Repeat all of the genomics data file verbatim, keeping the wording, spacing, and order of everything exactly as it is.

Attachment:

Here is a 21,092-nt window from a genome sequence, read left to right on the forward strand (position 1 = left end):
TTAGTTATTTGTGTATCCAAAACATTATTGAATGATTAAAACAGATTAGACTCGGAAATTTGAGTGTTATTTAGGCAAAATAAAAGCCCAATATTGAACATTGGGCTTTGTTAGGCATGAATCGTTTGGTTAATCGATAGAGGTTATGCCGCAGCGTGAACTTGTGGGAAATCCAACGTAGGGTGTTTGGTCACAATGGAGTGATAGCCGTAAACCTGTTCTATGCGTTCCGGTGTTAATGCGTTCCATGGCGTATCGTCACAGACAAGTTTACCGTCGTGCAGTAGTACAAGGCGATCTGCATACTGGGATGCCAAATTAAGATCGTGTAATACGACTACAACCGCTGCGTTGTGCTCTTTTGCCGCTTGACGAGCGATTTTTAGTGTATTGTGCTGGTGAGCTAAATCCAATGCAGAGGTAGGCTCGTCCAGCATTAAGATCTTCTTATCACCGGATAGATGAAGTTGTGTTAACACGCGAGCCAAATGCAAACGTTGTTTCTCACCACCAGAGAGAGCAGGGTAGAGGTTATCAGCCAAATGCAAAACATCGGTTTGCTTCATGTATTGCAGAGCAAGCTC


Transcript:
Here is a 21,092-nt window from a genome sequence, read left to right on the forward strand (position 1 = left end):
TTAGTTATTTGTGTATCCAAAACATTATTGAATGATTAAAACAGATTAGACTCGGAAATTTGAGTGTTATTTAGGCAAAATAAAAGCCCAATATTGAACATTGGGCTTTGTTAGGCATGAATCGTTTGGTTAATCGATAGAGGTTATGCCGCAGCGTGAACTTGTGGGAAATCCAACGTAGGGTGTTTGGTCACAATGGAGTGATAGCCGTAAACCTGTTCTATGCGTTCCGGTGTTAATGCGTTCCATGGCGTATCGTCACAGACAAGTTTACCGTCGTGCAGTAGTACAAGGCGATCTGCATACTGGGATGCCAAATTAAGATCGTGTAATACGACTACAACCGCTGCGTTGTGCTCTTTTGCCGCTTGACGAGCGATTTTTAGTGTATTGTGCTGGTGAGCTAAATCCAATGCAGAGGTAGGCTCGTCCAGCATTAAGATCTTCTTATCACCGGATAGATGAAGTTGTGTTAACACGCGAGCCAAATGCAAACGTTGTTTCTCACCACCAGAGAGAGCAGGGTAGAGGTTATCAGCCAAATGCAAAACATCGGTTTGCTTCATGTATTGCAGAGCAAGCTC